04 Jan Kim Stringfellow awarded Andy Warhol Foundation Curatorial Fellowship for Mojave Project

Launched in 2008, the Andy Warhol Foundation for the Visual Arts Curatorial Fellowship program aims to encourage curatorial research leading to new scholarship in the field of contemporary art. Grants of up to $50,000 are designed to support travel, archival research, convening of colleagues, interviews and time to write. For more information on this award visit: http://warholfoundation.org/grant/curatorial_fellowships.html.

Los Angeles Contemporary Exhibitions, Los Angeles, CA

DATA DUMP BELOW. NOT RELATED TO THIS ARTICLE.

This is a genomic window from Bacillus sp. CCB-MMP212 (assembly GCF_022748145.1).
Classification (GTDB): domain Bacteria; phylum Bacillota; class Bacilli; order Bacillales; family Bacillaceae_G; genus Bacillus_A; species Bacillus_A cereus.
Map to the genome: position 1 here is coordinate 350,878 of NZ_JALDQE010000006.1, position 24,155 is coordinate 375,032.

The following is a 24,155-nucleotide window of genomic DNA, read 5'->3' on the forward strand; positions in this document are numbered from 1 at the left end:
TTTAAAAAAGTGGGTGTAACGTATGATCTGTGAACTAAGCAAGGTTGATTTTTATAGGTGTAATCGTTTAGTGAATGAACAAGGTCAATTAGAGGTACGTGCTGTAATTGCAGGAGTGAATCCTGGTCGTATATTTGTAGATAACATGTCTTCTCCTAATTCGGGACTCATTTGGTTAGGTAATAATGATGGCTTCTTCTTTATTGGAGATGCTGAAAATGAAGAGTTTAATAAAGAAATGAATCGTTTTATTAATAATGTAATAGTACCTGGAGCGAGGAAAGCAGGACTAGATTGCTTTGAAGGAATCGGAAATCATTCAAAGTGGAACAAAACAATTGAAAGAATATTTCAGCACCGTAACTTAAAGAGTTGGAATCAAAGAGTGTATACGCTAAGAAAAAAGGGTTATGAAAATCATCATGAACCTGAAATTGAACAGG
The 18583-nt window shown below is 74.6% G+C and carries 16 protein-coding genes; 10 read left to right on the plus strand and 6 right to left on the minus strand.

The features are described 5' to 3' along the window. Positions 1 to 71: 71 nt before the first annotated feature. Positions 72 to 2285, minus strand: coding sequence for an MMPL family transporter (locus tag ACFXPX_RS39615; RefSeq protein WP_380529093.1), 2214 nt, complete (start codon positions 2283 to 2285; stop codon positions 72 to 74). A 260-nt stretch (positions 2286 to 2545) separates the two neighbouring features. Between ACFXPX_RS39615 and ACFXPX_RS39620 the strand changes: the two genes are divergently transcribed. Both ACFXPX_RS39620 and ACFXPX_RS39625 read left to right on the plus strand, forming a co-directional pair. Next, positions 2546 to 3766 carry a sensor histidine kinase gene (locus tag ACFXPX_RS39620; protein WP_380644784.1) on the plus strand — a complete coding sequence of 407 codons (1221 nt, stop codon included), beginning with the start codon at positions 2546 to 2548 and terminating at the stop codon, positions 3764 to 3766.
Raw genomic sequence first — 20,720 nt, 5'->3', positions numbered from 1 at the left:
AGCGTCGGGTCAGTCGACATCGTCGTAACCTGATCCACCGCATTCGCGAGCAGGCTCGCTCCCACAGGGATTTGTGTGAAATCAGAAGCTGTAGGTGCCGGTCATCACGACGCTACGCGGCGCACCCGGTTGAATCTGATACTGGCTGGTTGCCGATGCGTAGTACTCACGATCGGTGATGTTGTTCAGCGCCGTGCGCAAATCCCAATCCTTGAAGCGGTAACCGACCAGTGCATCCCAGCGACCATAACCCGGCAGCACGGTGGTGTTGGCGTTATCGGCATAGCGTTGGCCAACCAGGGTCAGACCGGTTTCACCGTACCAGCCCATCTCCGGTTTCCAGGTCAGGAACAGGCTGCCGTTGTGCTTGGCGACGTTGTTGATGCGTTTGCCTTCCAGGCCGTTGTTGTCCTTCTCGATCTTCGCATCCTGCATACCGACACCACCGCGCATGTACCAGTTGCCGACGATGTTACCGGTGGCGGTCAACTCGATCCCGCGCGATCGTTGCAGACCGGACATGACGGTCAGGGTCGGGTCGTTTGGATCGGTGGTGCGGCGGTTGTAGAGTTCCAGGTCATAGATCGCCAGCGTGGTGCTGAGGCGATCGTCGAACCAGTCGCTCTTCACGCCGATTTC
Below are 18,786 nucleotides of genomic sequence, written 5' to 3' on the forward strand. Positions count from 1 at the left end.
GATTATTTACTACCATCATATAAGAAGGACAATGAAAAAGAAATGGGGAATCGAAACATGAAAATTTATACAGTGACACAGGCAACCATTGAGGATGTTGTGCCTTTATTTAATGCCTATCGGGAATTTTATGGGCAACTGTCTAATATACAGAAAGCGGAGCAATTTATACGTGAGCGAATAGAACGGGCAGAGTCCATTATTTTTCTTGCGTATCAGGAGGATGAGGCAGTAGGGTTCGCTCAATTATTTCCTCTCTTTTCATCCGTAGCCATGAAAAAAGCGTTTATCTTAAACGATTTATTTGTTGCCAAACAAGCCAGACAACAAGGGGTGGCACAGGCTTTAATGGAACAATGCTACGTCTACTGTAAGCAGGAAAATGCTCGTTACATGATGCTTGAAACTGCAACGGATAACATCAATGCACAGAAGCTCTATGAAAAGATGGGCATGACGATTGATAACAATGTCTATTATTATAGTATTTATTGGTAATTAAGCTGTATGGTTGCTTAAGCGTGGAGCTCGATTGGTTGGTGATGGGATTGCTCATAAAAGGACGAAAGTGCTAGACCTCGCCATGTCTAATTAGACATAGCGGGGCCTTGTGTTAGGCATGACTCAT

Artist, curator, and full-time Joshua Tree resident Kim Stringfellow has already embarked on The Mojave Project, a four-year experimental trans-media documentary and curatorial project that will culminate in an exhibition at LACE (Los Angeles Contemporary Exhibitions) in 2018. Using video, interviews, reportage, photography and other means of inquiry, The Mojave Project examines the changing physical, geographical, and cultural landscape of the desert according to eight themes including Desert as Wasteland, Space and Perception, and Transformation and Reinvention. Stringfellow seeks out a diverse group of regional stakeholders—from geologists to aerospace engineers to land speed racers to miners to desert rats and others—to explore these themes. Notable contributors thus far include Aurora Tang of the Center for Land Use Interpretation and environmental journalist Chris Clarke of KCET Los Angeles. Their dispatches and those of other participants are being shared already (and will continue to be) at mojaveproject.org and through the Project’s publishing partner, KCET Artbound. In addition to the exhibition, Stringfellow is coordinating two desert field trips to the eastern and western Mojave to provide on-site immersion, and two, mostly free day-long panels on the Project. The LACE exhibit will feature an interactive video installation and the Project’s complete archive of field dispatches, images, maps, and other materials. In addition, there will be custom-designed vitrines to display ephemera and other artifacts, a reading room, and a published four-volume series of Mojave Project dispatches.